• Tangible artifacts of learning: the things our students create should be usable by others, and should serve not only their passions but their communities as well.
  • Globally available: accessible by anyone, anywhere.
  • Lasting: we feel different when we know that the work we create will live on after we are gone.
In closing, during the beginning of the session yesterday, I asked the teachers in the room to quickly craft ideas for projects they would do if they were unfettered by the current curricular restraints.  They had to abide by the above three rules.  Here’s a brief sample of what we quickly crafted:
  • run a political campaign for a student to be in town office.
  • Feature magazine to include all aspects of creative culture within a school.
  • Architecture: designing your own schools.
  • Forms of communication: how did societies communicate with one another in the past and how did it evolve over time?
  • Special Ed students to leave a legacy behind to other special ed students.
  • Collect the oral histories of the residents of our town and feature them on the web.

I don’t know how many of these will come to fruition, but I know it’s important for us to have these ideas and let them breathe for a while.  I do know this, my goal is to help them grow legs within our current structures, and hope they help us morph our schools into what we think they should be.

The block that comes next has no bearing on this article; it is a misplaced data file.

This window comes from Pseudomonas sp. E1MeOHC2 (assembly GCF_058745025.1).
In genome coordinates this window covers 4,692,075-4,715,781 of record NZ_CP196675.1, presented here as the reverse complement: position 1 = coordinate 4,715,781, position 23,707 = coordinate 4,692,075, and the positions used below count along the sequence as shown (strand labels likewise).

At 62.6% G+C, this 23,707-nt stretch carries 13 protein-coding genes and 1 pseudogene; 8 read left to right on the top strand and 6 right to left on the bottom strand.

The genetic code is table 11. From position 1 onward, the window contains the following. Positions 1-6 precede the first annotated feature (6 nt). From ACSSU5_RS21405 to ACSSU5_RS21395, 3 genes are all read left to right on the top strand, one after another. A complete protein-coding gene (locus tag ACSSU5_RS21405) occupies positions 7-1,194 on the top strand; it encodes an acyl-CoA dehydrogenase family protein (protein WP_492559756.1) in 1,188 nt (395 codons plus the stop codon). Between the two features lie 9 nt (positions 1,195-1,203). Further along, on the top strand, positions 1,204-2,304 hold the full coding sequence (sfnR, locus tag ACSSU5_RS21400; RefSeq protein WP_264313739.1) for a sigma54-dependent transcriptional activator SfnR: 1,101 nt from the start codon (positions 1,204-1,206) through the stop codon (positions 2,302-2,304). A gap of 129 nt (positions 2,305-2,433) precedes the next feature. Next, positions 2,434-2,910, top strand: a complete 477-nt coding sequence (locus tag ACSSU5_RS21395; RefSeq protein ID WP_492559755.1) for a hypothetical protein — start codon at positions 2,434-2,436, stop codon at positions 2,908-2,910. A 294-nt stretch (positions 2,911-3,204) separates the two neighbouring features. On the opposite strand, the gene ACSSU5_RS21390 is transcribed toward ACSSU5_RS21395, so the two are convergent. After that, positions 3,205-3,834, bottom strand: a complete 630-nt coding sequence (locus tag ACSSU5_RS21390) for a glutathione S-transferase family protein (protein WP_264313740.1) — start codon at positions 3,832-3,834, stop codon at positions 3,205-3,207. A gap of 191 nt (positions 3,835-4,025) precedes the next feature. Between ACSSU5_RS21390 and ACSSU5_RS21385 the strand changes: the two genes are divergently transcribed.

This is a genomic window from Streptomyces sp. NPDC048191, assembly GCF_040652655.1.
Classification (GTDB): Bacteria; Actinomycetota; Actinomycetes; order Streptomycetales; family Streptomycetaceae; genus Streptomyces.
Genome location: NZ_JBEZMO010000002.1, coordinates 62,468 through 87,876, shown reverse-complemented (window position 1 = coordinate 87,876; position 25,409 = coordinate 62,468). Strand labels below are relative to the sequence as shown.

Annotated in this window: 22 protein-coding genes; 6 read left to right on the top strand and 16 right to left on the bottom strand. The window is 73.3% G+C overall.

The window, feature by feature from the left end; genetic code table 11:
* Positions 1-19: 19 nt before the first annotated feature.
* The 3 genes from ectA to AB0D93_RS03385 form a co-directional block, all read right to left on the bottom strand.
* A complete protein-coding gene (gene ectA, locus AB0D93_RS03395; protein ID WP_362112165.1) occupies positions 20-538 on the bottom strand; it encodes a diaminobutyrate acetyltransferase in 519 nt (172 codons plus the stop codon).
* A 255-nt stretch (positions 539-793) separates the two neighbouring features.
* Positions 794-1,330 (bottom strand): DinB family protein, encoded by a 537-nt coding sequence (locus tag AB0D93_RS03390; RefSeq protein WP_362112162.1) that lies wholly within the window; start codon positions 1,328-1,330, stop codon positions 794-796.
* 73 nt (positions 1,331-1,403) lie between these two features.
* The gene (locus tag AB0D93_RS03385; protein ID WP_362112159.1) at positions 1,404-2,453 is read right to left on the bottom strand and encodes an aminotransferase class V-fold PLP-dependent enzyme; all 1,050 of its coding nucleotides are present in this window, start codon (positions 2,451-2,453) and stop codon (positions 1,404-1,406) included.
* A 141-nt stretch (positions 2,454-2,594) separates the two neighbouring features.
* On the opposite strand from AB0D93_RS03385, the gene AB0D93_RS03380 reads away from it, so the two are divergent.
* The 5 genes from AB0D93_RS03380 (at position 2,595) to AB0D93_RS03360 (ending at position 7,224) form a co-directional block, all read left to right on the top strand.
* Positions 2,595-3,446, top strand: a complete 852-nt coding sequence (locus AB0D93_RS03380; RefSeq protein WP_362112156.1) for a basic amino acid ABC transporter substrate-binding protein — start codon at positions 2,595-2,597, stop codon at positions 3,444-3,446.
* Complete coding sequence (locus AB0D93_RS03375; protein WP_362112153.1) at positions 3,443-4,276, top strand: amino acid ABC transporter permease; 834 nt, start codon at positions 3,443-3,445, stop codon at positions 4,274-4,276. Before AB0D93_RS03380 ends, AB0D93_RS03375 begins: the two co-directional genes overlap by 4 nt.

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5 thoughts on “Give Me Something That Matters

  1. Hi Patrick,

    Nice quote from the student here:
    “If you’d given me the choice in my last two years to work on something that I could select, that was my interest and passion, I’d work on that non-stop.”

    I like this too:
    – Tangible artifacts of learning: the things our students create should be usable by others, and should serve not only their passions but their communities as well.
    – Globally available: accessible by anyone, anywhere.
    – Lasting: we feel different when we know that the work we create will live on after we are gone.

    Quick story: Last night I got an e-mail from a past student sharing a YouTube message he received from someone in Jakarta, Indonesia. The message asked if they could use one of his films in their upcoming children’s film festival. My former student of course said yes. What’s amazing to me is that this was a video he created over two years ago in my classroom during summer school. He wasn’t even enrolled in summer school. He came in on his own for three hours a day to work on his film while I taught my class. He created an amazing stop-motion film using post-it notes. So here we are two years later and his film has over 5,000 views on YouTube, and may be shown at a film festival half way across the planet. Here’s the link to his film: